LaVoy Finicum Supporters Threatened To Burn Qurans, Kill Police And Oregon Governor
Law enforcement and state officials continue to receive death threats from people angered over the shooting of Malheur National Wildlife Refuge occupier Robert “LaVoy” Finicum.
“Kill cops because they are cops, if for no other reason,” one man believed to be from Oregon wrote on social media. “Just walk up asking for directions and shoot them in the [expletive] face.”
The same man, who police believe lives in Tillamook County, expressed satisfaction at the recent death of Seaside police Sgt. Jason Goodding, who was shot earlier this year while apprehending a suspect.
That and many other threats were detailed in documents released Friday by the Deschutes County Sheriff’s Office. The agency has led the investigation into the Jan. 26 shooting of Finicum.
Anger in the documents is partially directed toward the FBI. The federal agency has refused to name members of its Hostage Rescue Team who fired shots at Finicum, and then failed to report those shots to investigators.
So far, investigators have also refused to release the names of the Oregon State Police officers who fired at Finicum, citing safety concerns. Friday’s documents show a steady flow of threats since the incident.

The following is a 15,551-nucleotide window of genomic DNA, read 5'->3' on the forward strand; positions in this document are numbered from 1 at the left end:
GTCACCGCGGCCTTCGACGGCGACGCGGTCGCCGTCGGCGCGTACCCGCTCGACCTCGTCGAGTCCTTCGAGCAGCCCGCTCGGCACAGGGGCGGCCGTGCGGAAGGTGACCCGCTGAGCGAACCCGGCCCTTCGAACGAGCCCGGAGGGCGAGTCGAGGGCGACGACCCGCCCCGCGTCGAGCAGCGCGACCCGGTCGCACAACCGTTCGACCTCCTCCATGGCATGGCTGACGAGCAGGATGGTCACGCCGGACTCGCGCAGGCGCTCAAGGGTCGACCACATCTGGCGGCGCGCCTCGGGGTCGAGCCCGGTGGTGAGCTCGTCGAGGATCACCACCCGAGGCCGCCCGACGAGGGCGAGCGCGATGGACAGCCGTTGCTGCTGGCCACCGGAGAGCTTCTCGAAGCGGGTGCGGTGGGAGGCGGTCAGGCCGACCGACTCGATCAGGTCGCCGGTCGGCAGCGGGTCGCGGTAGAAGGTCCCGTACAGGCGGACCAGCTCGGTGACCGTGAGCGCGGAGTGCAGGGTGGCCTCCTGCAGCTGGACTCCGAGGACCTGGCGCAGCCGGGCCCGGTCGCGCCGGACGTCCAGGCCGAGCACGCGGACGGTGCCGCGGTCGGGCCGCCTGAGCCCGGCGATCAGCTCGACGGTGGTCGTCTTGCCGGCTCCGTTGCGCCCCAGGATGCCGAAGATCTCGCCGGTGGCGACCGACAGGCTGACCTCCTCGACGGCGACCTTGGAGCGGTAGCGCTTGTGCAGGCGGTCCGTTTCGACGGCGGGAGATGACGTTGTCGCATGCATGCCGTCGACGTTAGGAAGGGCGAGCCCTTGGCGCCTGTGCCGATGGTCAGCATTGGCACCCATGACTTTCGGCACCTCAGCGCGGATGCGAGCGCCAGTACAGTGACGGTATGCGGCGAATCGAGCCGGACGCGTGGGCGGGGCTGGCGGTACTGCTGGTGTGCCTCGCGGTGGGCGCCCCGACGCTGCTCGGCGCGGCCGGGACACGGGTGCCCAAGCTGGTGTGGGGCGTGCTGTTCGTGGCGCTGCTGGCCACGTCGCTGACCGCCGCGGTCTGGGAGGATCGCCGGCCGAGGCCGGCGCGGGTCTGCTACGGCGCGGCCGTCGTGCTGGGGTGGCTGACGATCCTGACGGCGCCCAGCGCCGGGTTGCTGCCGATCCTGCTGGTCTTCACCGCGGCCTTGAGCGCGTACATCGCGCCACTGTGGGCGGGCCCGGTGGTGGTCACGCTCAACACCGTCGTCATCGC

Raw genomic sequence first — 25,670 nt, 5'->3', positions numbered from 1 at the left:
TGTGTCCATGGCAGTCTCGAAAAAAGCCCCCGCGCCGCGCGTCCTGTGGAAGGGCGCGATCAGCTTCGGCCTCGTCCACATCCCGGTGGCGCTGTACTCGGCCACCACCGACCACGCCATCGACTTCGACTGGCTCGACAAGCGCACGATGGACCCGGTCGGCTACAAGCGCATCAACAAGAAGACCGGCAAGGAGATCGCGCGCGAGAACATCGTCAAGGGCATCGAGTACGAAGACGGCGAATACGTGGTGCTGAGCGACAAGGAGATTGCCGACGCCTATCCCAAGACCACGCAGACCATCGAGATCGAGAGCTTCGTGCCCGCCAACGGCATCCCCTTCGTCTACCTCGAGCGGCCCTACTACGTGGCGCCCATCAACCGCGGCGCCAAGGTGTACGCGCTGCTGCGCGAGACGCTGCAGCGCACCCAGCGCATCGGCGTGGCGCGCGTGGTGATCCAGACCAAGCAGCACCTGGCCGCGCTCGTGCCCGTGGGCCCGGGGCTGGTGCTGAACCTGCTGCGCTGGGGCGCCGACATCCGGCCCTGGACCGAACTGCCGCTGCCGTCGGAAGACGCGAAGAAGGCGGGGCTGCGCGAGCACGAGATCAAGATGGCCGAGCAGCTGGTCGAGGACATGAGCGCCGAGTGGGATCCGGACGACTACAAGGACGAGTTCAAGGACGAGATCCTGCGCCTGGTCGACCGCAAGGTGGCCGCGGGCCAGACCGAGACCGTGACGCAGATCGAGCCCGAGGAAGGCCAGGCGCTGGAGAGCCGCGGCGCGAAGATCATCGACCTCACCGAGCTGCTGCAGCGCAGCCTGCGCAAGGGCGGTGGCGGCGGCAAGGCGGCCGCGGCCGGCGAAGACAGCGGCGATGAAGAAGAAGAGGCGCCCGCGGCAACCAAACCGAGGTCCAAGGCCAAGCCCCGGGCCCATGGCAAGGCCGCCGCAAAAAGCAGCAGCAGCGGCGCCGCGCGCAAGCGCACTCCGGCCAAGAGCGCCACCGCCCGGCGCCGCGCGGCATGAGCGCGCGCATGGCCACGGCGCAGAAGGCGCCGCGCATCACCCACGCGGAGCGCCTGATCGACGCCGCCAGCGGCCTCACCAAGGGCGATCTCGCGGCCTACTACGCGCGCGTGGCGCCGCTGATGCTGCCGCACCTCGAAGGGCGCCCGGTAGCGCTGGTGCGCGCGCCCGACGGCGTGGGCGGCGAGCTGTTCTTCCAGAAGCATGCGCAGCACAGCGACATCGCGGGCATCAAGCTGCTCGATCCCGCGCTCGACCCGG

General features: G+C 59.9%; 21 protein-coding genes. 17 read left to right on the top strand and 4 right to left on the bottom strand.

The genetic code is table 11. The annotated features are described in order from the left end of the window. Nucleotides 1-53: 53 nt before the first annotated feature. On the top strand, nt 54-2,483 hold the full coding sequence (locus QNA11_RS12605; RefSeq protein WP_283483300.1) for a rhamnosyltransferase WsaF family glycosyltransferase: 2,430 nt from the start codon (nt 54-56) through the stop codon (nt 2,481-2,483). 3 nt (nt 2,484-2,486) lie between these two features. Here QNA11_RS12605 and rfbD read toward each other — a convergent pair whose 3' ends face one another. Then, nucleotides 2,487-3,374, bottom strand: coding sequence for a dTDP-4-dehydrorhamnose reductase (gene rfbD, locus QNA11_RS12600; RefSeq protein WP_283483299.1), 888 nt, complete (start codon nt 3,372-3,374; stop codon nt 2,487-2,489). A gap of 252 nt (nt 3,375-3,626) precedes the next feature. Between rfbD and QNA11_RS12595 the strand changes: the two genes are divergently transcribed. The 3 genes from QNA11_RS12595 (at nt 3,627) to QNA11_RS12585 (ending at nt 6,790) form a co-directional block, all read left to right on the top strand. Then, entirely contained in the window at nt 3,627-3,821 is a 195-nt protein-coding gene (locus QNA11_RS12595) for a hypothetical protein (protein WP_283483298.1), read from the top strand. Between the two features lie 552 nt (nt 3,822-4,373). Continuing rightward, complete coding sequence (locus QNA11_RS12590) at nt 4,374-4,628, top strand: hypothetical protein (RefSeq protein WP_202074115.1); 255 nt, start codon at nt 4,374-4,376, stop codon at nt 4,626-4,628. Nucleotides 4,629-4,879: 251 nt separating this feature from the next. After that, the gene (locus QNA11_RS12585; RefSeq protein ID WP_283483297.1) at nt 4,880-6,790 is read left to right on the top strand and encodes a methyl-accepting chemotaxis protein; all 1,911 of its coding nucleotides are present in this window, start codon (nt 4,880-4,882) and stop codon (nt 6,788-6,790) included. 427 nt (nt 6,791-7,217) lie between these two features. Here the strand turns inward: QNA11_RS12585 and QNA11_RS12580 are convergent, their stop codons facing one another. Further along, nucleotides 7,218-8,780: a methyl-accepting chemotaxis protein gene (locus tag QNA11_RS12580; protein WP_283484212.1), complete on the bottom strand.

In one report, the Crook County Sheriff’s Office took a statement from the wife of a state trooper, who said someone had spray painted the words “OSP cop” near her home with an arrow pointing at the residence.
Another person called state police and said he planned to burn copies of the Quran outside the home of an officer who shot Finicum.
“If I was a member of the crew who ‘took down’ LaVoy Finicum. I would know this: no matter where you hide, you and your families will be exposed,” another man wrote in an email to police officers. “Until you are tried and acquitted in your community by a jury of your peers, your lives will continue to be worth less than a bucket of warm spit.”
Another person — believed to be from Watervliet, New York — threatened Harney County Sheriff David Ward. Ward acted as the public face of law enforcement throughout the 41-day refuge occupation and repeatedly asked the militants to leave.
“He is still alive?” the man wrote on Facebook. “What’s his address? Seriously.”
Investigators also released transcripts of several calls to Oregon Gov. Kate Brown, many of which contained misogynistic terms when referring to her.
“If she orders a hit on those ranchers and we’re all about the rise up, she’s going to come and get hers so deal with it [expletive],” one caller said.
Along with the threats, the Deschutes County Sheriff’s Office released emails detailing how law enforcement are collecting DMV records, criminal history and addresses for some of the people who have made threatening remarks.